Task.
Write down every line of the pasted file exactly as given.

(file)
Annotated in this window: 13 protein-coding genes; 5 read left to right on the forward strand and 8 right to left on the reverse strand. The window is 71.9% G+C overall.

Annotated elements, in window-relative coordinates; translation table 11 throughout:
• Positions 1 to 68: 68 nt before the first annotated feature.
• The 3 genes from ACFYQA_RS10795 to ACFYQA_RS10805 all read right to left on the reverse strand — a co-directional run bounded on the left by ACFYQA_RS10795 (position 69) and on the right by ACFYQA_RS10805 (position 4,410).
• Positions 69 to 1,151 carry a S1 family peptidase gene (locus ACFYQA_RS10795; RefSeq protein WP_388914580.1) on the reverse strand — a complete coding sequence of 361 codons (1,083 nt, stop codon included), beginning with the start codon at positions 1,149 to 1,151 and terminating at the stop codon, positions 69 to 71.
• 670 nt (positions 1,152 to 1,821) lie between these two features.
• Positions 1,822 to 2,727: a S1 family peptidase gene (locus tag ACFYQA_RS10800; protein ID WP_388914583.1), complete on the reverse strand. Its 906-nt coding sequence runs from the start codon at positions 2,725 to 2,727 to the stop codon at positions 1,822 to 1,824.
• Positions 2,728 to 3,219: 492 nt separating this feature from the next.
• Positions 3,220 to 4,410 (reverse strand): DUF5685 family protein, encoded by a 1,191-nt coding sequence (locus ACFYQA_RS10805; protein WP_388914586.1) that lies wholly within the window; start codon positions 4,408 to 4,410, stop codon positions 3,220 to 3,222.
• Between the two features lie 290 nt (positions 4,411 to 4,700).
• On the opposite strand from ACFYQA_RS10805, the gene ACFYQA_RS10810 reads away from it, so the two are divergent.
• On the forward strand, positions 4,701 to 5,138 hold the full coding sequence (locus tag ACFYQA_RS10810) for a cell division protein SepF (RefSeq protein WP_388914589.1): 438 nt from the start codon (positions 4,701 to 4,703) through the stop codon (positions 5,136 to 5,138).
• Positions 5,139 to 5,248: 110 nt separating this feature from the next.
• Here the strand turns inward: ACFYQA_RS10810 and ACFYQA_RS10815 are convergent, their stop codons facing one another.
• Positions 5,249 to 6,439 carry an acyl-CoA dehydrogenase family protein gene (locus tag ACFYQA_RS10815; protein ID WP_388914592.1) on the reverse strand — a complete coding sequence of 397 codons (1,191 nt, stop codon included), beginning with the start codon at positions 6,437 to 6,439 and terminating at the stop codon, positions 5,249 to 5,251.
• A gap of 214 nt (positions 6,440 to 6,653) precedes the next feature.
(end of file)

Annotated in this window: 13 protein-coding genes; 5 read left to right on the forward strand and 8 right to left on the reverse strand. The window is 71.9% G+C overall.

Annotated elements, in window-relative coordinates; translation table 11 throughout:
• Positions 1 to 68: 68 nt before the first annotated feature.
• The 3 genes from ACFYQA_RS10795 to ACFYQA_RS10805 all read right to left on the reverse strand — a co-directional run bounded on the left by ACFYQA_RS10795 (position 69) and on the right by ACFYQA_RS10805 (position 4,410).
• Positions 69 to 1,151 carry a S1 family peptidase gene (locus ACFYQA_RS10795; RefSeq protein WP_388914580.1) on the reverse strand — a complete coding sequence of 361 codons (1,083 nt, stop codon included), beginning with the start codon at positions 1,149 to 1,151 and terminating at the stop codon, positions 69 to 71.
• 670 nt (positions 1,152 to 1,821) lie between these two features.
• Positions 1,822 to 2,727: a S1 family peptidase gene (locus tag ACFYQA_RS10800; protein ID WP_388914583.1), complete on the reverse strand. Its 906-nt coding sequence runs from the start codon at positions 2,725 to 2,727 to the stop codon at positions 1,822 to 1,824.
• Positions 2,728 to 3,219: 492 nt separating this feature from the next.
• Positions 3,220 to 4,410 (reverse strand): DUF5685 family protein, encoded by a 1,191-nt coding sequence (locus ACFYQA_RS10805; protein WP_388914586.1) that lies wholly within the window; start codon positions 4,408 to 4,410, stop codon positions 3,220 to 3,222.
• Between the two features lie 290 nt (positions 4,411 to 4,700).
• On the opposite strand from ACFYQA_RS10805, the gene ACFYQA_RS10810 reads away from it, so the two are divergent.
• On the forward strand, positions 4,701 to 5,138 hold the full coding sequence (locus tag ACFYQA_RS10810) for a cell division protein SepF (RefSeq protein WP_388914589.1): 438 nt from the start codon (positions 4,701 to 4,703) through the stop codon (positions 5,136 to 5,138).
• Positions 5,139 to 5,248: 110 nt separating this feature from the next.
• Here the strand turns inward: ACFYQA_RS10810 and ACFYQA_RS10815 are convergent, their stop codons facing one another.
• Positions 5,249 to 6,439 carry an acyl-CoA dehydrogenase family protein gene (locus tag ACFYQA_RS10815; protein ID WP_388914592.1) on the reverse strand — a complete coding sequence of 397 codons (1,191 nt, stop codon included), beginning with the start codon at positions 6,437 to 6,439 and terminating at the stop codon, positions 5,249 to 5,251.
• A gap of 214 nt (positions 6,440 to 6,653) precedes the next feature.